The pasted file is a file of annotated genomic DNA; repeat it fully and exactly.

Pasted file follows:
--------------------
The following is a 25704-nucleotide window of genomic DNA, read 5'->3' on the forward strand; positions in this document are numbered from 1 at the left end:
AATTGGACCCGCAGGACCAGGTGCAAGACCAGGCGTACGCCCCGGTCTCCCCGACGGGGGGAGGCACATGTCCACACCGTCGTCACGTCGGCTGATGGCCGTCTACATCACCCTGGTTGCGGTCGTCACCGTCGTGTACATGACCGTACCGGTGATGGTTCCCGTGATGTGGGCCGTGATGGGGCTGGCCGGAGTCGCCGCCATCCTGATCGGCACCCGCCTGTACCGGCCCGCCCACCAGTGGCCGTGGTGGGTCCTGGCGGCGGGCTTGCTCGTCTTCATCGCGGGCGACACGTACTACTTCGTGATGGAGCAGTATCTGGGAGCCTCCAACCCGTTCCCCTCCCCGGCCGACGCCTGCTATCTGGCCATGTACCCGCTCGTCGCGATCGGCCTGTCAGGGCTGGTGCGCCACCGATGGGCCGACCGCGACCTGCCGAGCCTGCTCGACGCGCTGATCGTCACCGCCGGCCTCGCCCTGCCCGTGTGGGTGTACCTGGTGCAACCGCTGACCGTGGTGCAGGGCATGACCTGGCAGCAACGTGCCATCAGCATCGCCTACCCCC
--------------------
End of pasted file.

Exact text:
The following is a 25704-nucleotide window of genomic DNA, read 5'->3' on the forward strand; positions in this document are numbered from 1 at the left end:
AATTGGACCCGCAGGACCAGGTGCAAGACCAGGCGTACGCCCCGGTCTCCCCGACGGGGGGAGGCACATGTCCACACCGTCGTCACGTCGGCTGATGGCCGTCTACATCACCCTGGTTGCGGTCGTCACCGTCGTGTACATGACCGTACCGGTGATGGTTCCCGTGATGTGGGCCGTGATGGGGCTGGCCGGAGTCGCCGCCATCCTGATCGGCACCCGCCTGTACCGGCCCGCCCACCAGTGGCCGTGGTGGGTCCTGGCGGCGGGCTTGCTCGTCTTCATCGCGGGCGACACGTACTACTTCGTGATGGAGCAGTATCTGGGAGCCTCCAACCCGTTCCCCTCCCCGGCCGACGCCTGCTATCTGGCCATGTACCCGCTCGTCGCGATCGGCCTGTCAGGGCTGGTGCGCCACCGATGGGCCGACCGCGACCTGCCGAGCCTGCTCGACGCGCTGATCGTCACCGCCGGCCTCGCCCTGCCCGTGTGGGTGTACCTGGTGCAACCGCTGACCGTGGTGCAGGGCATGACCTGGCAGCAACGTGCCATCAGCATCGCCTACCCCC